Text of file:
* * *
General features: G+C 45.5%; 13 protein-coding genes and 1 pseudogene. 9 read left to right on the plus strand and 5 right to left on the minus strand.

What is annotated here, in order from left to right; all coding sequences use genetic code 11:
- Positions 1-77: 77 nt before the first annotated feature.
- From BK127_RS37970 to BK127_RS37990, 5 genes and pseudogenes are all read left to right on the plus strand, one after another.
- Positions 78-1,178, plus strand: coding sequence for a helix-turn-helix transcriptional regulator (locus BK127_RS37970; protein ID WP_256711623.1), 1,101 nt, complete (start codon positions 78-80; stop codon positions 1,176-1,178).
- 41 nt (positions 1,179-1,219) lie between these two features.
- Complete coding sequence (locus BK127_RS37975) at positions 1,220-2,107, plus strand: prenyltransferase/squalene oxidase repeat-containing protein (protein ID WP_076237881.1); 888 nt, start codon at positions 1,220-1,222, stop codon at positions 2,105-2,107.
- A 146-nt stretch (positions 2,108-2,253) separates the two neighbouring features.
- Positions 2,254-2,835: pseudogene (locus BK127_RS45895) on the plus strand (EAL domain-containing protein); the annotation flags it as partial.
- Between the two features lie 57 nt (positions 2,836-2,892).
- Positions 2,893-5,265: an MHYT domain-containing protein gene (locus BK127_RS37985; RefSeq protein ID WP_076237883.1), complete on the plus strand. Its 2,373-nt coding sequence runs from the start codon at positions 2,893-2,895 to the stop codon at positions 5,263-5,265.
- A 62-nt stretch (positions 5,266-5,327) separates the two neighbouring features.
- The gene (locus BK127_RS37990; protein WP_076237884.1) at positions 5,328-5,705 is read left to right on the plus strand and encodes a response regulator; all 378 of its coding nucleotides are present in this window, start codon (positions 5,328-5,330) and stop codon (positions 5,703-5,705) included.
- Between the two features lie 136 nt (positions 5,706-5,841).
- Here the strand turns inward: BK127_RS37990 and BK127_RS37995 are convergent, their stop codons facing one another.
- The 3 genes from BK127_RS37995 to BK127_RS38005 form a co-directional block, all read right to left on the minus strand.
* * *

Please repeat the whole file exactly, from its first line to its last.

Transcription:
General features: G+C 45.5%; 13 protein-coding genes and 1 pseudogene. 9 read left to right on the plus strand and 5 right to left on the minus strand.

What is annotated here, in order from left to right; all coding sequences use genetic code 11:
- Positions 1-77: 77 nt before the first annotated feature.
- From BK127_RS37970 to BK127_RS37990, 5 genes and pseudogenes are all read left to right on the plus strand, one after another.
- Positions 78-1,178, plus strand: coding sequence for a helix-turn-helix transcriptional regulator (locus BK127_RS37970; protein ID WP_256711623.1), 1,101 nt, complete (start codon positions 78-80; stop codon positions 1,176-1,178).
- 41 nt (positions 1,179-1,219) lie between these two features.
- Complete coding sequence (locus BK127_RS37975) at positions 1,220-2,107, plus strand: prenyltransferase/squalene oxidase repeat-containing protein (protein ID WP_076237881.1); 888 nt, start codon at positions 1,220-1,222, stop codon at positions 2,105-2,107.
- A 146-nt stretch (positions 2,108-2,253) separates the two neighbouring features.
- Positions 2,254-2,835: pseudogene (locus BK127_RS45895) on the plus strand (EAL domain-containing protein); the annotation flags it as partial.
- Between the two features lie 57 nt (positions 2,836-2,892).
- Positions 2,893-5,265: an MHYT domain-containing protein gene (locus BK127_RS37985; RefSeq protein ID WP_076237883.1), complete on the plus strand. Its 2,373-nt coding sequence runs from the start codon at positions 2,893-2,895 to the stop codon at positions 5,263-5,265.
- A 62-nt stretch (positions 5,266-5,327) separates the two neighbouring features.
- The gene (locus BK127_RS37990; protein WP_076237884.1) at positions 5,328-5,705 is read left to right on the plus strand and encodes a response regulator; all 378 of its coding nucleotides are present in this window, start codon (positions 5,328-5,330) and stop codon (positions 5,703-5,705) included.
- Between the two features lie 136 nt (positions 5,706-5,841).
- Here the strand turns inward: BK127_RS37990 and BK127_RS37995 are convergent, their stop codons facing one another.
- The 3 genes from BK127_RS37995 to BK127_RS38005 form a co-directional block, all read right to left on the minus strand.